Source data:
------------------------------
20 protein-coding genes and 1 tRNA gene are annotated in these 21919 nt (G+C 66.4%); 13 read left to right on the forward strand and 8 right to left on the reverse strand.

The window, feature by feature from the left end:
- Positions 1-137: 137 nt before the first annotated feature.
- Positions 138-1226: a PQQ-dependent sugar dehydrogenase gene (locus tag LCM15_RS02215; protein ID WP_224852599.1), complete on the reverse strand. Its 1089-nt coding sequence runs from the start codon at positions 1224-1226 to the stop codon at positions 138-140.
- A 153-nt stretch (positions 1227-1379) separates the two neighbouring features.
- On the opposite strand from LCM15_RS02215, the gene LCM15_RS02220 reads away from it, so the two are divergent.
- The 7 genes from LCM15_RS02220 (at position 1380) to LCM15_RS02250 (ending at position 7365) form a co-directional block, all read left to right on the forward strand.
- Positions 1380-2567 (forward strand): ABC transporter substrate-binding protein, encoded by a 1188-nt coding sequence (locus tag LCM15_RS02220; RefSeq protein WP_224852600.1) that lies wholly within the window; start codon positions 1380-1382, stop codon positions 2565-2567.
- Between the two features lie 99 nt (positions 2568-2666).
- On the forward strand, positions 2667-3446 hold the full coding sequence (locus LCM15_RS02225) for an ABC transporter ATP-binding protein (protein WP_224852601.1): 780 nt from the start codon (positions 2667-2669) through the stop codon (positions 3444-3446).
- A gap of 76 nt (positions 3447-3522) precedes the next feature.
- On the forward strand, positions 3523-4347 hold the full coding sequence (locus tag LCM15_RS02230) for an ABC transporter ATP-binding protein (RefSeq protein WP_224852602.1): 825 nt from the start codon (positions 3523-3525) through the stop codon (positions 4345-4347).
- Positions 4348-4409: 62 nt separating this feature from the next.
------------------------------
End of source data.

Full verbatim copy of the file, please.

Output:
20 protein-coding genes and 1 tRNA gene are annotated in these 21919 nt (G+C 66.4%); 13 read left to right on the forward strand and 8 right to left on the reverse strand.

The window, feature by feature from the left end:
- Positions 1-137: 137 nt before the first annotated feature.
- Positions 138-1226: a PQQ-dependent sugar dehydrogenase gene (locus tag LCM15_RS02215; protein ID WP_224852599.1), complete on the reverse strand. Its 1089-nt coding sequence runs from the start codon at positions 1224-1226 to the stop codon at positions 138-140.
- A 153-nt stretch (positions 1227-1379) separates the two neighbouring features.
- On the opposite strand from LCM15_RS02215, the gene LCM15_RS02220 reads away from it, so the two are divergent.
- The 7 genes from LCM15_RS02220 (at position 1380) to LCM15_RS02250 (ending at position 7365) form a co-directional block, all read left to right on the forward strand.
- Positions 1380-2567 (forward strand): ABC transporter substrate-binding protein, encoded by a 1188-nt coding sequence (locus tag LCM15_RS02220; RefSeq protein WP_224852600.1) that lies wholly within the window; start codon positions 1380-1382, stop codon positions 2565-2567.
- Between the two features lie 99 nt (positions 2568-2666).
- On the forward strand, positions 2667-3446 hold the full coding sequence (locus LCM15_RS02225) for an ABC transporter ATP-binding protein (protein WP_224852601.1): 780 nt from the start codon (positions 2667-2669) through the stop codon (positions 3444-3446).
- A gap of 76 nt (positions 3447-3522) precedes the next feature.
- On the forward strand, positions 3523-4347 hold the full coding sequence (locus tag LCM15_RS02230) for an ABC transporter ATP-binding protein (RefSeq protein WP_224852602.1): 825 nt from the start codon (positions 3523-3525) through the stop codon (positions 4345-4347).
- Positions 4348-4409: 62 nt separating this feature from the next.